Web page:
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Humanities scholar discovers a treasure strove of information about small towns in the 19th century

May 21, 2014
GORHAM Do you know what your great, great grandparents used to do on those long, cold, winter nights? Besides that.

It turns out they would get together with other residents, usually in the local schoolhouse, once a week for a night of "improvement and education," along with a healthy dose of local gossip.

Jo Radner, put on a program last week at the Gorham Public Library on these local lyceums that took place generally between 1830-1890, and the resulting journals. Unlike the more well known ones with famous speakers lecturing, these lyceums contained writings that were created completely by local people.

Radner came across evidence of these lyceums while cleaning out the attic of a home in Fryeburg that had been in her family for 200 years. At first she said she didn't know what they where, piles of paper hand sewn together with writings that ranged from serious topics to recipes to gossip. They included a cover that said "Toll Bridge Journal." Toll Bridge was a small village that was a section of Fryeburg. She put them in a box and there they sat for a decade.

Since then research has led her to re-discover events that were once well known in most small towns and hamlets in northern New England. They seemed to be unique to that area New Hampshire, Vermont, Maine and the Berkshires of Massachusetts. She has found no evidence they occurred anywhere else or after 1890 and the fact that they occurred at all seemed to be lost to history.

The closest lyceum to Gorham she has found evidence of was in Jackson.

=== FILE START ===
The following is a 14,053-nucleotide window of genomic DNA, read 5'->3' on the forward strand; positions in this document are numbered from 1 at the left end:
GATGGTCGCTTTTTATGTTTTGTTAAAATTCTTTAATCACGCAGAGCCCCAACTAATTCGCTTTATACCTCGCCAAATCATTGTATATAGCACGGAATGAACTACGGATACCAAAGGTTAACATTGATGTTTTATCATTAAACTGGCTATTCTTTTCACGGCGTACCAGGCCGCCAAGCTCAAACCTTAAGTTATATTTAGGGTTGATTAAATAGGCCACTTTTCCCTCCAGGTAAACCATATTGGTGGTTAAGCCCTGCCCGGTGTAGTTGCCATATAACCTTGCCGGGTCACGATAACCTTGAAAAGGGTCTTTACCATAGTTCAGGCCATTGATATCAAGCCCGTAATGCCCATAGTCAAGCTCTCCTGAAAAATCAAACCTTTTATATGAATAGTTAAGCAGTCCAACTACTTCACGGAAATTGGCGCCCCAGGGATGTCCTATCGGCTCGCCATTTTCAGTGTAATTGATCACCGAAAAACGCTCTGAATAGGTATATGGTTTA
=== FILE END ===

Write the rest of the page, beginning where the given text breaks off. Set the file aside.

They seemed to be organized and run by the younger people in town and were often lively affairs that could include music and other entertainment, as well as readings. An "editress" was selected the week before for the next week. Residents were expected to submit writings to her and she would copy them over in her own hand so no one would know who submitted them. There was thus often only one copy made, which may be why they are so rare, and forgotten.

The lyceums were held from October to May, which seems to correspond to the farming cycle.

Since finding out about them, Radner said she has consciously looked for them and has found several.

"I realized I had stumbled on something that had been forgotten," she said.

Topics could be on almost anything, although politics and religion seemed to be two that were steered clear of. One issue included a debate on the virtues, or not, of gum chewing. Another debate was on the value of farming versus industrialization, and on whether it was beneficial to move west, or stay put. These were two issues that were very relevant to that time period.

Often there were poems, Biblical parodies and sly jokes about certain individuals, or couples, that may or may not include a moral lesson. Some writings even purported to the diaries of someone in town.

Some claimed to know who was sweet on whom. Because the writings were anonymous, it was a good way for someone to "test the waters" to see if a person he or she was interested in was interested back.

It seemed to be a big thing to be chosen to participate in a debate (always all male). The topic was chosen the week before, as were the participants two in favor and two against.

Recitations were given by girls/women and everyone could participate in the music. The editor/editress was almost always a woman and she would read all the writings submitted for the journal.

Radner believes these lyceums were more than entertainment. There was a belief then that education didn't stop at "common school," which was up to eighth grade at that time. People believed in common school you learned how to learn, she said.

The debates and writings on serious issues gave attendees the opportunity to learn about something new or to see another side of an issue, Radner said.

"It wasn't just writing, but taking part in these lyceums, interacting with other people," she said. "Lyceums were neighborhood communities, a shared place, history and community."

She ended by urging everyone present to "check their attics."

Martin Lord Osman
Salmon Press
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